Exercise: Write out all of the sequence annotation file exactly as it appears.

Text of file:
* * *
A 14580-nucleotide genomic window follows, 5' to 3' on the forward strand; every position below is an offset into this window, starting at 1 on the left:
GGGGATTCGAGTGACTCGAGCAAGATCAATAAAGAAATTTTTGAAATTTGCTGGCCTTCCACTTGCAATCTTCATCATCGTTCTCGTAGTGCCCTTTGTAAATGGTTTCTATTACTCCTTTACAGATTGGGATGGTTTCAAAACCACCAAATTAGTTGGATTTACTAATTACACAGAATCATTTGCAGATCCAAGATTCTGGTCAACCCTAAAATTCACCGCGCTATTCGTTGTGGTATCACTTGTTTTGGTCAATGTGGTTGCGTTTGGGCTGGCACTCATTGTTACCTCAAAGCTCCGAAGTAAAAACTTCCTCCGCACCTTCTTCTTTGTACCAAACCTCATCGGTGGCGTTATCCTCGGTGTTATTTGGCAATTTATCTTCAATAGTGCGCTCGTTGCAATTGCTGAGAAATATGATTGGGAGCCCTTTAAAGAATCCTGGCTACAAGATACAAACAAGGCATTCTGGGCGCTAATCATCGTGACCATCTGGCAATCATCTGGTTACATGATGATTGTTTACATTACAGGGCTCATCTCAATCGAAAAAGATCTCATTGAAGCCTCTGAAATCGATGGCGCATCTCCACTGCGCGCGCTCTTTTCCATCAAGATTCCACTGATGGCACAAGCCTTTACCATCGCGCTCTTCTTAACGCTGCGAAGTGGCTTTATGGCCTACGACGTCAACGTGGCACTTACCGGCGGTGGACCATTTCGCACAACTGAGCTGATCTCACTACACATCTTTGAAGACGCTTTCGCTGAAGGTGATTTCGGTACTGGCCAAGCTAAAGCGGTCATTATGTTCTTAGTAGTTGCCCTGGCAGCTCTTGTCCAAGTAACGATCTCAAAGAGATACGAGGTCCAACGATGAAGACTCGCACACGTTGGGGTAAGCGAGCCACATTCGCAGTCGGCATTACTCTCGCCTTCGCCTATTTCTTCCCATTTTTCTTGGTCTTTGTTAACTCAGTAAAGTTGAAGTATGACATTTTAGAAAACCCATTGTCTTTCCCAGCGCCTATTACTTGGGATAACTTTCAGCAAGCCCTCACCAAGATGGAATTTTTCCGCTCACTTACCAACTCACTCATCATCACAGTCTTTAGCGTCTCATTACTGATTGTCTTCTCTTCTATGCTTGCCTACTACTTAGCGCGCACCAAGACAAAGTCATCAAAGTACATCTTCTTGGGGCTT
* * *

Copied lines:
A 14580-nucleotide genomic window follows, 5' to 3' on the forward strand; every position below is an offset into this window, starting at 1 on the left:
GGGGATTCGAGTGACTCGAGCAAGATCAATAAAGAAATTTTTGAAATTTGCTGGCCTTCCACTTGCAATCTTCATCATCGTTCTCGTAGTGCCCTTTGTAAATGGTTTCTATTACTCCTTTACAGATTGGGATGGTTTCAAAACCACCAAATTAGTTGGATTTACTAATTACACAGAATCATTTGCAGATCCAAGATTCTGGTCAACCCTAAAATTCACCGCGCTATTCGTTGTGGTATCACTTGTTTTGGTCAATGTGGTTGCGTTTGGGCTGGCACTCATTGTTACCTCAAAGCTCCGAAGTAAAAACTTCCTCCGCACCTTCTTCTTTGTACCAAACCTCATCGGTGGCGTTATCCTCGGTGTTATTTGGCAATTTATCTTCAATAGTGCGCTCGTTGCAATTGCTGAGAAATATGATTGGGAGCCCTTTAAAGAATCCTGGCTACAAGATACAAACAAGGCATTCTGGGCGCTAATCATCGTGACCATCTGGCAATCATCTGGTTACATGATGATTGTTTACATTACAGGGCTCATCTCAATCGAAAAAGATCTCATTGAAGCCTCTGAAATCGATGGCGCATCTCCACTGCGCGCGCTCTTTTCCATCAAGATTCCACTGATGGCACAAGCCTTTACCATCGCGCTCTTCTTAACGCTGCGAAGTGGCTTTATGGCCTACGACGTCAACGTGGCACTTACCGGCGGTGGACCATTTCGCACAACTGAGCTGATCTCACTACACATCTTTGAAGACGCTTTCGCTGAAGGTGATTTCGGTACTGGCCAAGCTAAAGCGGTCATTATGTTCTTAGTAGTTGCCCTGGCAGCTCTTGTCCAAGTAACGATCTCAAAGAGATACGAGGTCCAACGATGAAGACTCGCACACGTTGGGGTAAGCGAGCCACATTCGCAGTCGGCATTACTCTCGCCTTCGCCTATTTCTTCCCATTTTTCTTGGTCTTTGTTAACTCAGTAAAGTTGAAGTATGACATTTTAGAAAACCCATTGTCTTTCCCAGCGCCTATTACTTGGGATAACTTTCAGCAAGCCCTCACCAAGATGGAATTTTTCCGCTCACTTACCAACTCACTCATCATCACAGTCTTTAGCGTCTCATTACTGATTGTCTTCTCTTCTATGCTTGCCTACTACTTAGCGCGCACCAAGACAAAGTCATCAAAGTACATCTTCTTGGGGCTT